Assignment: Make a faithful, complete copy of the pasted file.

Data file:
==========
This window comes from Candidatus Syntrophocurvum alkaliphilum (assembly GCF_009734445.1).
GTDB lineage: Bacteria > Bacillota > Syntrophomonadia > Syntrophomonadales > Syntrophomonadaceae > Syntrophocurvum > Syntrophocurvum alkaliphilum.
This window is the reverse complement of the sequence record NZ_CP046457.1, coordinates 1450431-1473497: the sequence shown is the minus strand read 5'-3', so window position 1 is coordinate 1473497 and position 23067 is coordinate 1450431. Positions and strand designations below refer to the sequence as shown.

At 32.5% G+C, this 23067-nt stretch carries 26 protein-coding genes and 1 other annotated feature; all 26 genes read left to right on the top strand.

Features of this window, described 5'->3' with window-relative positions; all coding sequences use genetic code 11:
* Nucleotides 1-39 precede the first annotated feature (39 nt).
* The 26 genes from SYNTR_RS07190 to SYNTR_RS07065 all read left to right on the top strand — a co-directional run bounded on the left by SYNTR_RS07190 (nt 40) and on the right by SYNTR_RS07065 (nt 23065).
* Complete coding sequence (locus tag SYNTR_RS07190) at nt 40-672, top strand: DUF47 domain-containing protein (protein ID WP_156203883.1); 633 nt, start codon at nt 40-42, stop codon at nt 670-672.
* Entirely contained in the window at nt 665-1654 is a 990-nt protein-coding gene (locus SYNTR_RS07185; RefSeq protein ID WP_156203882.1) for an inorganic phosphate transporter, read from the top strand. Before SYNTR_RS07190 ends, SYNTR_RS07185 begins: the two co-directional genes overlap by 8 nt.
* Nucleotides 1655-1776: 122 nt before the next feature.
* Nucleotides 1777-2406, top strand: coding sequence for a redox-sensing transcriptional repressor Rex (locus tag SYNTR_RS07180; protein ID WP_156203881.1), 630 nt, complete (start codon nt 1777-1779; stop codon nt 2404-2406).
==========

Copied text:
This window comes from Candidatus Syntrophocurvum alkaliphilum (assembly GCF_009734445.1).
GTDB lineage: Bacteria > Bacillota > Syntrophomonadia > Syntrophomonadales > Syntrophomonadaceae > Syntrophocurvum > Syntrophocurvum alkaliphilum.
This window is the reverse complement of the sequence record NZ_CP046457.1, coordinates 1450431-1473497: the sequence shown is the minus strand read 5'-3', so window position 1 is coordinate 1473497 and position 23067 is coordinate 1450431. Positions and strand designations below refer to the sequence as shown.

At 32.5% G+C, this 23067-nt stretch carries 26 protein-coding genes and 1 other annotated feature; all 26 genes read left to right on the top strand.

Features of this window, described 5'->3' with window-relative positions; all coding sequences use genetic code 11:
* Nucleotides 1-39 precede the first annotated feature (39 nt).
* The 26 genes from SYNTR_RS07190 to SYNTR_RS07065 all read left to right on the top strand — a co-directional run bounded on the left by SYNTR_RS07190 (nt 40) and on the right by SYNTR_RS07065 (nt 23065).
* Complete coding sequence (locus tag SYNTR_RS07190) at nt 40-672, top strand: DUF47 domain-containing protein (protein ID WP_156203883.1); 633 nt, start codon at nt 40-42, stop codon at nt 670-672.
* Entirely contained in the window at nt 665-1654 is a 990-nt protein-coding gene (locus SYNTR_RS07185; RefSeq protein ID WP_156203882.1) for an inorganic phosphate transporter, read from the top strand. Before SYNTR_RS07190 ends, SYNTR_RS07185 begins: the two co-directional genes overlap by 8 nt.
* Nucleotides 1655-1776: 122 nt before the next feature.
* Nucleotides 1777-2406, top strand: coding sequence for a redox-sensing transcriptional repressor Rex (locus tag SYNTR_RS07180; protein ID WP_156203881.1), 630 nt, complete (start codon nt 1777-1779; stop codon nt 2404-2406).